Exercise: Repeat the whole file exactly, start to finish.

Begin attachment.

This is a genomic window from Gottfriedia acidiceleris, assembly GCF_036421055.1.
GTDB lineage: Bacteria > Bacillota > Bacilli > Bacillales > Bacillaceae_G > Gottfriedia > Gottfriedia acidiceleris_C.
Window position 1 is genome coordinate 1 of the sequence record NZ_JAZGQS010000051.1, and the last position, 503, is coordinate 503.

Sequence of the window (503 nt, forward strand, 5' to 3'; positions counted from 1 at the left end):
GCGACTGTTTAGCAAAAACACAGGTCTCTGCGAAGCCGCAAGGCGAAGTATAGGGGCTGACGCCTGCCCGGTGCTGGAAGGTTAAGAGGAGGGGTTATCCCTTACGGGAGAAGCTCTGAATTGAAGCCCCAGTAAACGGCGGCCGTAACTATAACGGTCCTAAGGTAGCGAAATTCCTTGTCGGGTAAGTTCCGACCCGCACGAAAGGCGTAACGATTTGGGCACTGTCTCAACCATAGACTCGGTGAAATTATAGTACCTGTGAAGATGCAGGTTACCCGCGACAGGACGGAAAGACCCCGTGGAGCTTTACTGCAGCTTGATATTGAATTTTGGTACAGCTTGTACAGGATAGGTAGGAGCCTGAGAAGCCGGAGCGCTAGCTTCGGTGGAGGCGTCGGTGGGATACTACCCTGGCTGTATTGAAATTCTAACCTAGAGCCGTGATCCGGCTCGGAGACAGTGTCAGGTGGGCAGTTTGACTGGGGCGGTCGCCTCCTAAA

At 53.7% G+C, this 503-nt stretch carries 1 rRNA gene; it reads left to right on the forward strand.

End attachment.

This is a genomic window from Gottfriedia acidiceleris, assembly GCF_036421055.1.
GTDB lineage: Bacteria > Bacillota > Bacilli > Bacillales > Bacillaceae_G > Gottfriedia > Gottfriedia acidiceleris_C.
Window position 1 is genome coordinate 1 of the sequence record NZ_JAZGQS010000051.1, and the last position, 503, is coordinate 503.

Sequence of the window (503 nt, forward strand, 5' to 3'; positions counted from 1 at the left end):
GCGACTGTTTAGCAAAAACACAGGTCTCTGCGAAGCCGCAAGGCGAAGTATAGGGGCTGACGCCTGCCCGGTGCTGGAAGGTTAAGAGGAGGGGTTATCCCTTACGGGAGAAGCTCTGAATTGAAGCCCCAGTAAACGGCGGCCGTAACTATAACGGTCCTAAGGTAGCGAAATTCCTTGTCGGGTAAGTTCCGACCCGCACGAAAGGCGTAACGATTTGGGCACTGTCTCAACCATAGACTCGGTGAAATTATAGTACCTGTGAAGATGCAGGTTACCCGCGACAGGACGGAAAGACCCCGTGGAGCTTTACTGCAGCTTGATATTGAATTTTGGTACAGCTTGTACAGGATAGGTAGGAGCCTGAGAAGCCGGAGCGCTAGCTTCGGTGGAGGCGTCGGTGGGATACTACCCTGGCTGTATTGAAATTCTAACCTAGAGCCGTGATCCGGCTCGGAGACAGTGTCAGGTGGGCAGTTTGACTGGGGCGGTCGCCTCCTAAA

At 53.7% G+C, this 503-nt stretch carries 1 rRNA gene; it reads left to right on the forward strand.